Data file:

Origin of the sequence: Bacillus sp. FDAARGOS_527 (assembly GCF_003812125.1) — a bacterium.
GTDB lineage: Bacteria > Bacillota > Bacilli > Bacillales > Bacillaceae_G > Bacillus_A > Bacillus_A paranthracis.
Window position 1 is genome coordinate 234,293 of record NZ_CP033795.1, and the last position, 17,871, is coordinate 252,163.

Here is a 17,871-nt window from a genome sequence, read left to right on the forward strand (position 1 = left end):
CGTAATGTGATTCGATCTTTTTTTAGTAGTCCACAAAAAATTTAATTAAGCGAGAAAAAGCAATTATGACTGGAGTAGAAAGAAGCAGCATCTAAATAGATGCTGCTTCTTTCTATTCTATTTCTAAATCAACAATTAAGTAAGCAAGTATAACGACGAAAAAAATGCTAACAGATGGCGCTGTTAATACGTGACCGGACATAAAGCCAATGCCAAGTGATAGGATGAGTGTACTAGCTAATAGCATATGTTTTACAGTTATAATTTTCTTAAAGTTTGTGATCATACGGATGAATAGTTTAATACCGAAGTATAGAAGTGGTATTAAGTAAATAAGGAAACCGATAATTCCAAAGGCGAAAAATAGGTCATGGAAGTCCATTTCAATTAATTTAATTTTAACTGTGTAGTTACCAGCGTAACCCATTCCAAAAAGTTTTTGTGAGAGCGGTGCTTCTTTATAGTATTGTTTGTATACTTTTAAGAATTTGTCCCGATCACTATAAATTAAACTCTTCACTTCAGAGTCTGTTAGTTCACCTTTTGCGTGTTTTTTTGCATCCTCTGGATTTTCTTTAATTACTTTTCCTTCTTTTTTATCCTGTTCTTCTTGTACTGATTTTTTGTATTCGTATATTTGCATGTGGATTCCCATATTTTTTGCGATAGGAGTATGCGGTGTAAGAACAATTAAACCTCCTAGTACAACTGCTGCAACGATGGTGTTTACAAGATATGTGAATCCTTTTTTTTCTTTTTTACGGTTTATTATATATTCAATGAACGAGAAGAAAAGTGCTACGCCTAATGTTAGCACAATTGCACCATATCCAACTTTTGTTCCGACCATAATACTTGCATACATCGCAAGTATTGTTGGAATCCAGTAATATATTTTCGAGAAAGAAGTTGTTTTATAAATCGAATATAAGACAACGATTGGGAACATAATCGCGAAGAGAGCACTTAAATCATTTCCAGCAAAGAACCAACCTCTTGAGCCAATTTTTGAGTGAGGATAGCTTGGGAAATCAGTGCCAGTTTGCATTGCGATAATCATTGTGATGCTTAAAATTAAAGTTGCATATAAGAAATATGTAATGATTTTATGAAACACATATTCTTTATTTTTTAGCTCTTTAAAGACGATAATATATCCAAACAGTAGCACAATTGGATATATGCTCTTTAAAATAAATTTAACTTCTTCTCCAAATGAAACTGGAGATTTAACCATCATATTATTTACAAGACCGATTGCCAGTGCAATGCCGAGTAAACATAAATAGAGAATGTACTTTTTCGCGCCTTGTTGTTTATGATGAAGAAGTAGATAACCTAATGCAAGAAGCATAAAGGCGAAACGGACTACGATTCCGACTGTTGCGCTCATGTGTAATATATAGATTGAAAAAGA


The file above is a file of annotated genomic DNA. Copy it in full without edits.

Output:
Origin of the sequence: Bacillus sp. FDAARGOS_527 (assembly GCF_003812125.1) — a bacterium.
GTDB lineage: Bacteria > Bacillota > Bacilli > Bacillales > Bacillaceae_G > Bacillus_A > Bacillus_A paranthracis.
Window position 1 is genome coordinate 234,293 of record NZ_CP033795.1, and the last position, 17,871, is coordinate 252,163.

Here is a 17,871-nt window from a genome sequence, read left to right on the forward strand (position 1 = left end):
CGTAATGTGATTCGATCTTTTTTTAGTAGTCCACAAAAAATTTAATTAAGCGAGAAAAAGCAATTATGACTGGAGTAGAAAGAAGCAGCATCTAAATAGATGCTGCTTCTTTCTATTCTATTTCTAAATCAACAATTAAGTAAGCAAGTATAACGACGAAAAAAATGCTAACAGATGGCGCTGTTAATACGTGACCGGACATAAAGCCAATGCCAAGTGATAGGATGAGTGTACTAGCTAATAGCATATGTTTTACAGTTATAATTTTCTTAAAGTTTGTGATCATACGGATGAATAGTTTAATACCGAAGTATAGAAGTGGTATTAAGTAAATAAGGAAACCGATAATTCCAAAGGCGAAAAATAGGTCATGGAAGTCCATTTCAATTAATTTAATTTTAACTGTGTAGTTACCAGCGTAACCCATTCCAAAAAGTTTTTGTGAGAGCGGTGCTTCTTTATAGTATTGTTTGTATACTTTTAAGAATTTGTCCCGATCACTATAAATTAAACTCTTCACTTCAGAGTCTGTTAGTTCACCTTTTGCGTGTTTTTTTGCATCCTCTGGATTTTCTTTAATTACTTTTCCTTCTTTTTTATCCTGTTCTTCTTGTACTGATTTTTTGTATTCGTATATTTGCATGTGGATTCCCATATTTTTTGCGATAGGAGTATGCGGTGTAAGAACAATTAAACCTCCTAGTACAACTGCTGCAACGATGGTGTTTACAAGATATGTGAATCCTTTTTTTTCTTTTTTACGGTTTATTATATATTCAATGAACGAGAAGAAAAGTGCTACGCCTAATGTTAGCACAATTGCACCATATCCAACTTTTGTTCCGACCATAATACTTGCATACATCGCAAGTATTGTTGGAATCCAGTAATATATTTTCGAGAAAGAAGTTGTTTTATAAATCGAATATAAGACAACGATTGGGAACATAATCGCGAAGAGAGCACTTAAATCATTTCCAGCAAAGAACCAACCTCTTGAGCCAATTTTTGAGTGAGGATAGCTTGGGAAATCAGTGCCAGTTTGCATTGCGATAATCATTGTGATGCTTAAAATTAAAGTTGCATATAAGAAATATGTAATGATTTTATGAAACACATATTCTTTATTTTTTAGCTCTTTAAAGACGATAATATATCCAAACAGTAGCACAATTGGATATATGCTCTTTAAAATAAATTTAACTTCTTCTCCAAATGAAACTGGAGATTTAACCATCATATTATTTACAAGACCGATTGCCAGTGCAATGCCGAGTAAACATAAATAGAGAATGTACTTTTTCGCGCCTTGTTGTTTATGATGAAGAAGTAGATAACCTAATGCAAGAAGCATAAAGGCGAAACGGACTACGATTCCGACTGTTGCGCTCATGTGTAATATATAGATTGAAAAAGA